Located in Whitchurch-Stouffville, 50 kilometers northeast of the city of Toronto, the existing vacant landscape and watercourse served as inspiration for the project parti. The two-storey vacation home sits atop a sloping swath of green land within the jurisdiction of the Lake Simcoe Conservation Authority and opens up a glazed connection to the protected woodland habitat.
Designed as a simple plan, one circulation corridor connects ‘fingers’ that reach out into the landscape. Amplified by ceiling height, these extremities create a variety of different spatial experiences that connect the interior to the landscape. Orientation of these rooms are key to the design. The natural sloping landscape allows the house to play with levels and float above the landscape as one approaches deeper into the house. Ground floor access at the front of the house becomes eye-level views of the tree canopies at the rear. Through the floor-to-ceiling windows, the winter snow, autumn leaves, summer greenery, and spring blossoms become part of the home.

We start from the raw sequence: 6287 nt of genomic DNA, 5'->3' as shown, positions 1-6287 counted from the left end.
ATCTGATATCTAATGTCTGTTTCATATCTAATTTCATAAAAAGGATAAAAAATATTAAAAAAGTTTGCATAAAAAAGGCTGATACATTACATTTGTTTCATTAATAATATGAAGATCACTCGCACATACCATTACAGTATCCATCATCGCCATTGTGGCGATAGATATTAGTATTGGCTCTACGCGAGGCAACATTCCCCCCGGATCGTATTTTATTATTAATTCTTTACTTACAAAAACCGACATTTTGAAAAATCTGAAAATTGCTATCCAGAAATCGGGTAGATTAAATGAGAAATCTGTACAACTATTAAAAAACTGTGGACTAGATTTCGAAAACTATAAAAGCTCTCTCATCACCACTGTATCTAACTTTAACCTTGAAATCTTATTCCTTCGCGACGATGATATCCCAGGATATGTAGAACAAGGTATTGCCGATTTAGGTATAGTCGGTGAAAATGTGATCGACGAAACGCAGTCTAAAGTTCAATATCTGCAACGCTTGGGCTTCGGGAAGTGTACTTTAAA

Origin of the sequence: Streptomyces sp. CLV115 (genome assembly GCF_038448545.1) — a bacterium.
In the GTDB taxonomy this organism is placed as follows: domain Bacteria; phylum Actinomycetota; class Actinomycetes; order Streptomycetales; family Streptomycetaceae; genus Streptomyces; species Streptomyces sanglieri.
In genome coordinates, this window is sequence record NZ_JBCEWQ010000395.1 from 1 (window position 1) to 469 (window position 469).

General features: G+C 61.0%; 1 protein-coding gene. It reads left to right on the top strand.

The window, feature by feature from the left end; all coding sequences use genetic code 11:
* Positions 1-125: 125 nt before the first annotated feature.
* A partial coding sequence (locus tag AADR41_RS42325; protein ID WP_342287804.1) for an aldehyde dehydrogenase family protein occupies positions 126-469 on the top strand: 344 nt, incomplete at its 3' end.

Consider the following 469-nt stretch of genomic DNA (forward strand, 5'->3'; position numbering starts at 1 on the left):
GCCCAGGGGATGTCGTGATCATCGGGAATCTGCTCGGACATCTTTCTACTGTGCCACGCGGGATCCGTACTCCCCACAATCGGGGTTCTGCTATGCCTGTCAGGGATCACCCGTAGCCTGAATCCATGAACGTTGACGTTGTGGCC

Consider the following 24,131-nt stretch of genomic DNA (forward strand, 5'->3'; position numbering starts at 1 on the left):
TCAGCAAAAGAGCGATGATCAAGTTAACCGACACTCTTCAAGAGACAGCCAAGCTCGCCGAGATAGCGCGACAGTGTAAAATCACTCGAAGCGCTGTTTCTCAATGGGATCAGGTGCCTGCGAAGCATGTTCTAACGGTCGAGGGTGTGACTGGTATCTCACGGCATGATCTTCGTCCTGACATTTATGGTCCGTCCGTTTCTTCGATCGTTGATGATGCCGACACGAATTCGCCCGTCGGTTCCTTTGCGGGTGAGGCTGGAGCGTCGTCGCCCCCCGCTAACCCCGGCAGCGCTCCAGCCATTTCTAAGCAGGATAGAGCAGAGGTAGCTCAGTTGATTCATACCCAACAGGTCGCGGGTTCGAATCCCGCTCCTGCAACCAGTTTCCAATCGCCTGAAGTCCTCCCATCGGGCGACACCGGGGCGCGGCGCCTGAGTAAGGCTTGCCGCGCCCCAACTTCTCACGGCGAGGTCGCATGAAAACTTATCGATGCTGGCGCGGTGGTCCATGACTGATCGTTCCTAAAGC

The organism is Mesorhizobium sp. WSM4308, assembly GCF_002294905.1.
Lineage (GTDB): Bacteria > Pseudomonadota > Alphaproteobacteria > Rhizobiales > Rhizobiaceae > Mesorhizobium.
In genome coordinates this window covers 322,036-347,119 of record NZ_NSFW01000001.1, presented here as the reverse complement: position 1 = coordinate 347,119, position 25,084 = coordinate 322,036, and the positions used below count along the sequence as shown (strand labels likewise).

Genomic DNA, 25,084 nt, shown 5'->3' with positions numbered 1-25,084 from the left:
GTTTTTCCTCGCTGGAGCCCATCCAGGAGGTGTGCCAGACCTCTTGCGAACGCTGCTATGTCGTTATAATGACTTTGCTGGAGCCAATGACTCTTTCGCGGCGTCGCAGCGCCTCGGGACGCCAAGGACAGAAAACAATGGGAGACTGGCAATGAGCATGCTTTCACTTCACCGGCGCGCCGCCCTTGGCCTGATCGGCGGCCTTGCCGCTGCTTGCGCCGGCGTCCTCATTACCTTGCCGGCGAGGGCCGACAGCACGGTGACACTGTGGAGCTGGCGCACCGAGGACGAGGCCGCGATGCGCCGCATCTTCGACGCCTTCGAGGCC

A material palette of natural materials complement the natural surroundings: handmade brick, fumed ash cladding, oak interior finishes, a green roof, and plenty of natural light. To restrict solar heat gain on the south-facing windows, vertical fins act as sun louvers or brise-soleil.
Sensitive energy use was also significant to the design. Extensive energy modeling led to increased insulation specification, a highly-detailed building envelope and an exceptionally efficient mechanical system. The result is a low impact vacation home, both in its approach to energy use and its respect to the landscape.
Drew Mandel, Jowenne Poon
Blackwell Engineering, ZAAB Consulting